The juxtaposition of European sensibility and urban New York history was evident at the opening party on Thursday night, which attracted a mix of hipster art students, grungy street-art aficionados and sleek Euros, and served as a reunion of sorts for the old guard of New York taggers.

“You don’t usually find all these guys in one place,” Ms. Cooper said, noting that a half-dozen of the subjects of her seminal 1988 book with Henry Chalfant, “Subway Art,” were standing nearby, many now middle-aged and dressed in suits.

Susan Tencer Rubino, who as a 16-year-old served as a lookout while her boyfriend, Crachee, and Blade illegally spray-painted in the Bronx, came clutching a photo Blade sent her of a No. 5 train tagged with her name. She last saw him around 1976; they reconnected recently through Facebook. (Asked if he knew his mother was such a cool chick, her teenage son, sitting on a stuffed chair nearby, merely shrugged.)

The party also drew fans like John Misiti, 34, a graf writer who works for the Sanitation Department. (Many of the guys he grew up tagging trains with now work for the M.T.A., he said.) He brought a book of his own work for the artists to sign. “I wouldn’t mind having this in my living room,” he said, taking in the antiques.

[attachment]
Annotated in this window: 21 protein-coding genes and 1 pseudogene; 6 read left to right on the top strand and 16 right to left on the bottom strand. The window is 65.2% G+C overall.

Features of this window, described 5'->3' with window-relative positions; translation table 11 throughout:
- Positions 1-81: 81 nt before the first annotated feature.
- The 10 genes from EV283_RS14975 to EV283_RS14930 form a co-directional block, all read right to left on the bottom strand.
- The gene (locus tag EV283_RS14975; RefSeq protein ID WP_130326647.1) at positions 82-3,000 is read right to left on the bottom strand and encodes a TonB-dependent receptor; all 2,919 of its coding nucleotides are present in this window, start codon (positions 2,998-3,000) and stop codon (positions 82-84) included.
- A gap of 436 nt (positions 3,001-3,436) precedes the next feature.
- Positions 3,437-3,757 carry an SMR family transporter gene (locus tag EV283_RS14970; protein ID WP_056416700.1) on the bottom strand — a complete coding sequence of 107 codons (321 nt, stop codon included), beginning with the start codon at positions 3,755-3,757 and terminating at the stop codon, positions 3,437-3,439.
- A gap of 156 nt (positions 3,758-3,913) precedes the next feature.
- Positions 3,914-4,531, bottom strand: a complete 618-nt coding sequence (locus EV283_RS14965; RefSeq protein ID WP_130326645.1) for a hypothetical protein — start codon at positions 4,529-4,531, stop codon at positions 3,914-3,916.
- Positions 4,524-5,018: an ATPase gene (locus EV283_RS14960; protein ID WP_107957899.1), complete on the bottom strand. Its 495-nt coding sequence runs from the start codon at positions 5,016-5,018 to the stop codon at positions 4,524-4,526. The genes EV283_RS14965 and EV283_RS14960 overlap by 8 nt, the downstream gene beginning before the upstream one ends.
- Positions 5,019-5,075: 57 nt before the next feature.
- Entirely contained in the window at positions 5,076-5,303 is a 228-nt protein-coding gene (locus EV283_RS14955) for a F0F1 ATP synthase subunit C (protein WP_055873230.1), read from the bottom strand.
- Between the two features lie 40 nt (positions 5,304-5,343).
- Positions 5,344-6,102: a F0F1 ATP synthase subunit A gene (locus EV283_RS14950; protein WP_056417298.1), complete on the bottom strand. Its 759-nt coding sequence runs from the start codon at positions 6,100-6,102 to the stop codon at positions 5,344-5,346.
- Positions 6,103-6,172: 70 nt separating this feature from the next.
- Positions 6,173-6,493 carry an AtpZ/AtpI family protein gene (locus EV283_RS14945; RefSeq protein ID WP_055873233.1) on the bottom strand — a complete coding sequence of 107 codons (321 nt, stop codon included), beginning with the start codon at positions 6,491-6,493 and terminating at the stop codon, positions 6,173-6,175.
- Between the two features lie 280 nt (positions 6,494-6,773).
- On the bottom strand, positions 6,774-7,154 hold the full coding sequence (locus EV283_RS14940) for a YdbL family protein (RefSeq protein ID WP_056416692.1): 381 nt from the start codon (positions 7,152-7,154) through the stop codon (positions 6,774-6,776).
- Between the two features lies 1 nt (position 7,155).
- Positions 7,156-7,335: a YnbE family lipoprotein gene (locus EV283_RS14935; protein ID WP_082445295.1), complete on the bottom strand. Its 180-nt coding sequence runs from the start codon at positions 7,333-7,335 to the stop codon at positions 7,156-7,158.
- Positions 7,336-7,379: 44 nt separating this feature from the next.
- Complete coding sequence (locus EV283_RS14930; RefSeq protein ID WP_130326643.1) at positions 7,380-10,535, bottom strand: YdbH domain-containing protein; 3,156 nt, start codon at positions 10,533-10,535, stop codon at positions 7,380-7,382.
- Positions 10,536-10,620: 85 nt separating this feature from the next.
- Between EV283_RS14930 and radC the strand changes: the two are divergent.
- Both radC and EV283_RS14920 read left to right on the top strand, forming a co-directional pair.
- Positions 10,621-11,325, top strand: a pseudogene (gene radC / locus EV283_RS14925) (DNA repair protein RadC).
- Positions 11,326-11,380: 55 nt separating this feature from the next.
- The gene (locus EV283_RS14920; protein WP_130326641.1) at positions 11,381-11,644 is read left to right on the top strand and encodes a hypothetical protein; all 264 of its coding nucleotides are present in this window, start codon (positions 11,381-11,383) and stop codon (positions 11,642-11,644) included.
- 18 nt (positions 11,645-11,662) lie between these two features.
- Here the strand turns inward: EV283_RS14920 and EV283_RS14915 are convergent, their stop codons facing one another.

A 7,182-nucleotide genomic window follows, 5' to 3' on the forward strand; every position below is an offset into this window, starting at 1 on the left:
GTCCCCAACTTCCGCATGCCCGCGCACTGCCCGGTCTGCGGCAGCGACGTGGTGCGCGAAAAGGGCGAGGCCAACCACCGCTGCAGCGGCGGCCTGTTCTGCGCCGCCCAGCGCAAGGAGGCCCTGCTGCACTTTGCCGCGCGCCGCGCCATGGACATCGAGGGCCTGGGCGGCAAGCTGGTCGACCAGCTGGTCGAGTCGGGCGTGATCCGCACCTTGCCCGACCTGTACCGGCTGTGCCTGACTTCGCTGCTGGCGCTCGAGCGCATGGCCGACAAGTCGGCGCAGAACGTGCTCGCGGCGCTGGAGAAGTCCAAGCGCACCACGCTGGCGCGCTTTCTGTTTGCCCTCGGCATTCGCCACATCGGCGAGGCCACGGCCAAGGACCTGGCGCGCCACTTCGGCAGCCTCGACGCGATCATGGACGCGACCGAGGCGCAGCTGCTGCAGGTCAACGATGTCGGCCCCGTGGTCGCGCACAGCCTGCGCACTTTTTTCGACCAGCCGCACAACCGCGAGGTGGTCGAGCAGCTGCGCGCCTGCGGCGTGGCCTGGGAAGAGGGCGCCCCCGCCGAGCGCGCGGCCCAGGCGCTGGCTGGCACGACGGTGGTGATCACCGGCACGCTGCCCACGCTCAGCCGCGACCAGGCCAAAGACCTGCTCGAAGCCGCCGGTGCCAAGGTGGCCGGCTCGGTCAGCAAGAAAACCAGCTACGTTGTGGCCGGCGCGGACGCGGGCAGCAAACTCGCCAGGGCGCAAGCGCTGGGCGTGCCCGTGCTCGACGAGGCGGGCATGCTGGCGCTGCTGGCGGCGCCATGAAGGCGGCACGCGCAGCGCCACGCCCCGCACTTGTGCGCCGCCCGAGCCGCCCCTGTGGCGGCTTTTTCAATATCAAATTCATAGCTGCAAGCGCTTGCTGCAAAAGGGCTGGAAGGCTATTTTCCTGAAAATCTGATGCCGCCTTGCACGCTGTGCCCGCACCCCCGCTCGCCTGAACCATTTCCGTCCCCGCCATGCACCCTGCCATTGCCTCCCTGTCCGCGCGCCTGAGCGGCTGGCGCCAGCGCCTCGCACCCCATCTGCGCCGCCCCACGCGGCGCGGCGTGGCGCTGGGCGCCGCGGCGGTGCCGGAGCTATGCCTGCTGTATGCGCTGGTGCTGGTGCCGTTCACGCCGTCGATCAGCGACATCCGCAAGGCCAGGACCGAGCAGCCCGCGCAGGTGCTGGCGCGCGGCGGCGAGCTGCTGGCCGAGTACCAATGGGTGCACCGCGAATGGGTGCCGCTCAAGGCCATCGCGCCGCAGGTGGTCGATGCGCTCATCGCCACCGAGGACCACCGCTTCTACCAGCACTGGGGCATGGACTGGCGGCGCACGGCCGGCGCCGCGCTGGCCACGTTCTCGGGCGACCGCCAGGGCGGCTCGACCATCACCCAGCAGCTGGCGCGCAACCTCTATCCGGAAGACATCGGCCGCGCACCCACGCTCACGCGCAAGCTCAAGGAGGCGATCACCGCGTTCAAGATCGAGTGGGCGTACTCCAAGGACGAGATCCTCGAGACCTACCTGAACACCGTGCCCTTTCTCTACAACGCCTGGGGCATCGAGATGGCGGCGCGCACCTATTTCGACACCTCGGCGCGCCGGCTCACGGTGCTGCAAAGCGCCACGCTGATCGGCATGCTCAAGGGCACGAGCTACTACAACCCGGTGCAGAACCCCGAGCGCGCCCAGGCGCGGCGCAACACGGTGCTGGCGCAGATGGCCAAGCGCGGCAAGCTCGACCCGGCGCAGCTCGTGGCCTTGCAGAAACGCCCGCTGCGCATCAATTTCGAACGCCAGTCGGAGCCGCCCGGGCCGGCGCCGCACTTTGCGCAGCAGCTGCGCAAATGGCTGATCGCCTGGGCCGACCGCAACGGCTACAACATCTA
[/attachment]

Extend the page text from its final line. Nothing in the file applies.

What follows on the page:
Though several of the artists in the show have work in major museums, the sense among the members of the original New York generation that they are somehow trespassing among the establishment still sticks.

“What’s really important in something like this coming to New York is, you can see we’re not teenagers defiling property,” said Blade, whose real name is Steven Ogburn. “We’re making work.”

A fan passed by and gave him a deferential nod. “Write that down!” Blade said. “They bow to me! There’s something you don’t see every day.”

“Whole in the Wall” continues through June 27 at the former Splashlight Studios, 529-535 West 35th Street, Manhattan; helenbeckgallery.com.

FROM / http://www.nytimes.com/2009/05/30/arts/design/30stre.html

One thought on “Where Louis XIV Meets Crash and Blade